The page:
The Woman in the Fifth

A dark testimonial to the notion of artistic bloom and creative salvation through misery, Pawel Pawlikowski's The Woman in the Fifth is an intellectually engaging puzzle box, a movie that happily dances about on both literal and metaphorical planes. Starring Ethan Hawke as an emotionally wayward novelist and Kristin Scott Thomas as his mysterious new muse, this very European film should find intrigued and mostly unpiqued embrace in the arms of Stateside arthouse audiences for whom the cast will be the main factor that gets them in the door.



American author Tom Ricks (Hawke) arrives in Paris with the intent of reconnecting with his estranged wife (Delphine Chuillot) and young daughter (Julie Papillon). The attempt at reconciliation goes poorly and Tom, after his luggage is stolen, ends up in a flophouse at the edge of the city. The proprietor, Sezer (Samir Guesmi), sort of takes pity on him, letting Tom stay without paying, and later giving him a mysterious security job at a run-down warehouse, buzzing people in if they speak the right name.

During this time, while spending his nights writing long letters to his daughter, and trying to scrape up the money to hire an immigration and child custody lawyer, Tom strikes up a relationship with Ania (Joanna Kulig, of Elles), a Polish waitress with an interest in poetry. Taking a flyer on a bohemian writers' event, he also meets Margit Kadar (Thomas), an enigmatic translator who seduces Tom and, while complimenting him and his work, also asserts that he presently has the makings of something grander — "a real tragedy if you play your cards right." A series of strange, inexplicable events ensue, leaving Tom even further racked with doubt over the course of his life.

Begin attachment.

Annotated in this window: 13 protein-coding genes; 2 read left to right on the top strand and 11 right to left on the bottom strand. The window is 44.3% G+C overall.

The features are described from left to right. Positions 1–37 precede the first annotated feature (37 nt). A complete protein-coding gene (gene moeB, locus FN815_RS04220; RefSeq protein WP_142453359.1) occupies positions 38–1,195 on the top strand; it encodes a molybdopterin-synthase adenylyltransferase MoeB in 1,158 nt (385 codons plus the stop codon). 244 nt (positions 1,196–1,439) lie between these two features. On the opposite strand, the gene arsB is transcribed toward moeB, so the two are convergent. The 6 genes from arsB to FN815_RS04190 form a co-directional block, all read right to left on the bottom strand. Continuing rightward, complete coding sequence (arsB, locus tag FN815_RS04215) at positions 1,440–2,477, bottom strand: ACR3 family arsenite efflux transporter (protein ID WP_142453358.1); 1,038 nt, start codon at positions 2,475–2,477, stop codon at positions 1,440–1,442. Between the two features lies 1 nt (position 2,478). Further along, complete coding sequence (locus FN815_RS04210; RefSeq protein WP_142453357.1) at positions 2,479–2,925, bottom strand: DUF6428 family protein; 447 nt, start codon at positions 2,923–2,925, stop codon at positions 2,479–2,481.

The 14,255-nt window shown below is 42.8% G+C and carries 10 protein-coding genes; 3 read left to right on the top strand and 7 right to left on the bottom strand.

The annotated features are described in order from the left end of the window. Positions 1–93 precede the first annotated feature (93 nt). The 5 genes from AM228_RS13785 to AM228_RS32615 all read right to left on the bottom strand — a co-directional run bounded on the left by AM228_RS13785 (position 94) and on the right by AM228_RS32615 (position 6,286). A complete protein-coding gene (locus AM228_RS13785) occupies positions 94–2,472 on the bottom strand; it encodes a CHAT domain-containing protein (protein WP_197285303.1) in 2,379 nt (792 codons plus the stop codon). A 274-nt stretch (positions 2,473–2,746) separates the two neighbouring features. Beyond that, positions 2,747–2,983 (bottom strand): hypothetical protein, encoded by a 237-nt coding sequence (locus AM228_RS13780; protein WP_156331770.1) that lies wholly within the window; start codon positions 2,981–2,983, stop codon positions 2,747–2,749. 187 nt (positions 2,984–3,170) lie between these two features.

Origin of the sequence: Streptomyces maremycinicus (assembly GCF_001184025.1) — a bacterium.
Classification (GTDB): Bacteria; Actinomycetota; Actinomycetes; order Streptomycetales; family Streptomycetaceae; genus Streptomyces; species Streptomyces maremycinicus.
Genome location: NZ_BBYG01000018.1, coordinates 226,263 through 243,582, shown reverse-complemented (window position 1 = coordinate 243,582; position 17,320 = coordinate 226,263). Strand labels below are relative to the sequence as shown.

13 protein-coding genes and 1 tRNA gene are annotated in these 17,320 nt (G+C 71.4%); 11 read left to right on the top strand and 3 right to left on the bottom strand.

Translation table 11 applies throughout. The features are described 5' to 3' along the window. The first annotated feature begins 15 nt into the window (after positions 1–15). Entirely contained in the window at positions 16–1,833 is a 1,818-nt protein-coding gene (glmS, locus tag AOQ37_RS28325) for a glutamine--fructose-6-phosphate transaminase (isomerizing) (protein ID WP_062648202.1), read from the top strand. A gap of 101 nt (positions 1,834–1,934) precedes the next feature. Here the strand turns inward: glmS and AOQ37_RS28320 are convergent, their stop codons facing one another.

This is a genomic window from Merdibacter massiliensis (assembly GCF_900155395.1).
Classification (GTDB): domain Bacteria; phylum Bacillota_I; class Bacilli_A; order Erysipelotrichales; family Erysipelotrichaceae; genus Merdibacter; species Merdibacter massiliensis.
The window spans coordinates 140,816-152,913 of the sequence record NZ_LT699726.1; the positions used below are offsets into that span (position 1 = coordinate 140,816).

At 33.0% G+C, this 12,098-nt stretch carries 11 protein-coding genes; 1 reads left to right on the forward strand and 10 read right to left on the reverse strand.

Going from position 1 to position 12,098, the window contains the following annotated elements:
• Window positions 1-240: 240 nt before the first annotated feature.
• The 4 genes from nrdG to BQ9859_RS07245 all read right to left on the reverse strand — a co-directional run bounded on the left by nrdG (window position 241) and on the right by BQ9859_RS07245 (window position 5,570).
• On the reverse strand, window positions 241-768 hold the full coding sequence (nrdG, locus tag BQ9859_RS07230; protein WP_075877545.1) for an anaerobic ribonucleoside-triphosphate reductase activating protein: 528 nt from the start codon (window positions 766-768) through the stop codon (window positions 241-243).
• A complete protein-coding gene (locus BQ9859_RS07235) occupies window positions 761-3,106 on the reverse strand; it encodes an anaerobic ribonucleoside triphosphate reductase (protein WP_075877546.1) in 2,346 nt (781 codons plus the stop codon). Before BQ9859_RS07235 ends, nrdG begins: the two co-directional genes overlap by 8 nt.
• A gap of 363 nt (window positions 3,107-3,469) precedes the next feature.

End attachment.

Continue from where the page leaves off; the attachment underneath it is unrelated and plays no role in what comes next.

No paean, this, The Woman in the Fifth takes as its source material Douglas Kennedy's novel of the same name. Pawlikowski, however, isn't interested in plumbing the notion of the tortured artist solely for purposes of masturbatory self-exaltation. He constructs his movie as a kind of lightheaded, slightly buzzed mystery of the tension between the id and ego, something that composer Max De Wardener's music wonderfully and slyly abets. In this respect, Tom's corralled consciousness is both literal and a bit of a metaphorical dream device, but neither alone.

As a conundrum that's perhaps a bit too proud of it, there are plenty of lingering questions the movie doesn't answer. But the performances here are so finely modulated — Hawke shines, in owlish, large-lensed glasses that make him look slightly like a younger, more intellectual Mr. Magoo, while Thomas luxuriates in caginess and a mature sexuality — that for most of its running time its refusal to sketch out much by way of its characters' pasts hardly matters. The film is savvy about slow-peddling Tom's neediness, and smart about what gets its hooks in him; "You have a voice, I believe in you," says Margit, which is like catnip to a creative type like Tom.

If there's a complaint, it's that The Woman in the Fifth — whose title refers to Margit's lodging, a European colloquialism — seems a bit slim, and dodgy especially in its end game. It clocks in at only 83 minutes, and misses the chance to plumb Tom's cultural isolation to further moody effect. And when its most intriguing and unsettling twist occurs, it's a short, 15-minute sled ride to the off ramp, which comes across as an abortive wrap-up that, no matter the ambiguity of its ending, feels like it deserves a bit more investigation. Perhaps that's intended for the post-viewing conversation over coffee, however. For the full, original review, from ShockYa, click here. (Art Takes Over, R, 83 minutes)

 

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